Want a strong heart? Get heart smart!

February 05, 2018 | by Carol Teteak, M.S.
Categories: Healthy Driven Life

Exercise helps make your heart stronger … and a strong heart works more efficiently!

This means it’s easier for your heart to pump blood throughout the body, which contributes to maintaining or lowering blood pressure, improving circulation, lowering risk of heart disease, improving cholesterol levels and lowering resting heart rate. Sounds great, but how does one attain a strong heart? Get heart smart!

What the experts recommend

According to the American College of Sports Medicine (ACSM), cardiorespiratory training is a crucial element to improving and/or maintaining overall health and fitness. This type of training involves challenging the heart (and lungs) through a variety of exercise that enables it to beat at a higher pace (than at rest) for a designated period of time.

2011 ACSM research recommends the pace should vary between moderate and/or vigorous intensity levels for 3-5 days per week. Let’s break down the process to better explain:

Exercise effort

So, how do you know if you are exercising at the right pace? Two great options for tracking your exercise effort are Rate of Perceived Exertion and Heart Rate. One relies on how you feel, and the other is made easier to identify using wearable technology.

  • Rate of Perceived Exertion: Use a scale of 1-10. A moderate pace/intensity should feel like a 5-6. Breathing should be labored but you can catch your breath, answer a question, and may be able to last an extended period of time. Vigorous should feel like an 8-9. This pace is hard to maintain and shouldn’t last for more than two minutes. Breathing is very labored and recovery is required immediately following by reducing effort back to a 5-6.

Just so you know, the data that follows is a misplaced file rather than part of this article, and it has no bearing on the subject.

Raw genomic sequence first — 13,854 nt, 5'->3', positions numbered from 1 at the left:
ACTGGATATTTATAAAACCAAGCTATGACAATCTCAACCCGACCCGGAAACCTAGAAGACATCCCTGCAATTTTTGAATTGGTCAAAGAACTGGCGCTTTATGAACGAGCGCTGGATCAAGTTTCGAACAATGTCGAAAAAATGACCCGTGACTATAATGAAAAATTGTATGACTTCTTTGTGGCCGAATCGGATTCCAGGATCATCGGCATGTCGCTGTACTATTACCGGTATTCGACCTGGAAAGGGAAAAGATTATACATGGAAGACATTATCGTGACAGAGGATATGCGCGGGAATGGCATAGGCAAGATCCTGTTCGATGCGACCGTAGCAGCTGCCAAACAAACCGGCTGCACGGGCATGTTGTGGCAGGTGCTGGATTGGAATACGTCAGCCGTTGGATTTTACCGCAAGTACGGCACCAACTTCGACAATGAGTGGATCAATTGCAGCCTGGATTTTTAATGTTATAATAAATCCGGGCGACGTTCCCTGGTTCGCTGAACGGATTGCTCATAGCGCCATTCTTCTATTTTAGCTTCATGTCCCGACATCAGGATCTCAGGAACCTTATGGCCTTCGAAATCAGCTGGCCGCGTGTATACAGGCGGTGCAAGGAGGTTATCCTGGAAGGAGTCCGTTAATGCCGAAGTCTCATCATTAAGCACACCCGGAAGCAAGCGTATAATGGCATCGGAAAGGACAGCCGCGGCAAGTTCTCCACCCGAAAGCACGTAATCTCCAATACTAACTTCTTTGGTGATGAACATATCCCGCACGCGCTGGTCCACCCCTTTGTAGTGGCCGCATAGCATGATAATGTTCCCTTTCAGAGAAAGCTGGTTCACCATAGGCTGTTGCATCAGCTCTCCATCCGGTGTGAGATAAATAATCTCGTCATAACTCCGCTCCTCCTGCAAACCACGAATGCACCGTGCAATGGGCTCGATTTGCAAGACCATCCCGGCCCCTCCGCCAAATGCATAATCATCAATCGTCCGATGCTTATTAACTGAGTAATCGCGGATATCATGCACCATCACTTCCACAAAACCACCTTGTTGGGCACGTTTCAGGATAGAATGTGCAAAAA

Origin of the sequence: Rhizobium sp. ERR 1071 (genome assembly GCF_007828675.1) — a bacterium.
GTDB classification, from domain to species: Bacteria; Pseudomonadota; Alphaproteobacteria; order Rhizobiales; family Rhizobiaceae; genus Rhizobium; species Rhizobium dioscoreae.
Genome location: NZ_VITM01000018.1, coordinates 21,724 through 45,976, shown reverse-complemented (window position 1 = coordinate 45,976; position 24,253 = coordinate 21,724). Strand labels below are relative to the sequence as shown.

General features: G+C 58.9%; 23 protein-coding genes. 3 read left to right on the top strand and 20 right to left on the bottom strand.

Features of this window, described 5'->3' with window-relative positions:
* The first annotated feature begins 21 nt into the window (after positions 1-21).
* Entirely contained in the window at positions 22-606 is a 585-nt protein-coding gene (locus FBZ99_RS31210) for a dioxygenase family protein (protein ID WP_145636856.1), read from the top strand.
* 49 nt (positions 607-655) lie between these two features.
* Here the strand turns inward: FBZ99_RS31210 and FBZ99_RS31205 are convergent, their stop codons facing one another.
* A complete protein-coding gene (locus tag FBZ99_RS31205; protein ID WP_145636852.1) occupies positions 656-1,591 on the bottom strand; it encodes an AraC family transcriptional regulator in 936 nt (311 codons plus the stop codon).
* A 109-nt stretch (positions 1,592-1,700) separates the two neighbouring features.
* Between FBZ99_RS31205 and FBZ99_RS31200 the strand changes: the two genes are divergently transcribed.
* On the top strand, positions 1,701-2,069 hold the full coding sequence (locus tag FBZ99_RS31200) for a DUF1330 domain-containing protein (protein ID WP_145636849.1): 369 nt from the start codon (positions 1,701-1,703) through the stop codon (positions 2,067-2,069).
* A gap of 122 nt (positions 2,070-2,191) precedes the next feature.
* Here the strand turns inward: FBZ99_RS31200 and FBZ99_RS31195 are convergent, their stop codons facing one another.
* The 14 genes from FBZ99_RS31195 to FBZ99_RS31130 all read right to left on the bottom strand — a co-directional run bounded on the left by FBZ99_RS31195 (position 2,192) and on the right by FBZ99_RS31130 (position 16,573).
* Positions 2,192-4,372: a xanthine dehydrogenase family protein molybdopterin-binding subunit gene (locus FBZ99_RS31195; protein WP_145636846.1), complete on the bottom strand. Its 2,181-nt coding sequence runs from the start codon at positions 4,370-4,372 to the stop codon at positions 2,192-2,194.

• Heart Rate: Heart Rate (HR) is recorded in beats per minute (BPM) and the increase in wearable technology gives several options to track immediately right on your wrist during exercise. Moderate pace/intensity is approximately 50-65 percent of your maximum heart rate referred to as MHR, and a vigorous can put the exerciser at 80-95 percent of MHR.

Choose the option that works best for you but know that both methods are individual to the exerciser, can be affected by physiological variables such as stress and medication, and with regard to HR, have a potential variance of up to 10+ BPMs.

How much time is best?

Those new to this type of exercise should start with shorter periods of time (10-30 minutes) as many days as possible at a light to moderate pace until endurance begins to improve. Exercise such as walking, swimming or a stationary bike are great options for beginners.

Once able to perform cardio training for 3-5 days per week, duration can last anywhere from 30-60 minutes per bout and intensity can vary from workout to workout. It all depends on what your goal is and how much time you have each day to devote to your health.

Work smarter

The best tip I can give is to know that exercise (of any kind) is cumulative! This means you can workout as little as 10 minutes at a time, 2-3 times throughout the day and it counts toward what is recommended.

Additionally, performing alternating timed intervals of moderate and vigorous intensity levels for 20-30 minutes, 1-2 times a week has been shown to be more effective than only performing longer bouts holding at moderate pace.

Read the top 10 fitness trends for 2018.

Edward-Elmhurst Health & Fitness has experienced and knowledgeable personal trainers, as well as unique and specialized programming, like FIT30-HR, to help you safely and effectively incorporate cardio training into your exercise routine.

Learn more about Edward-Elmhurst Health & Fitness.

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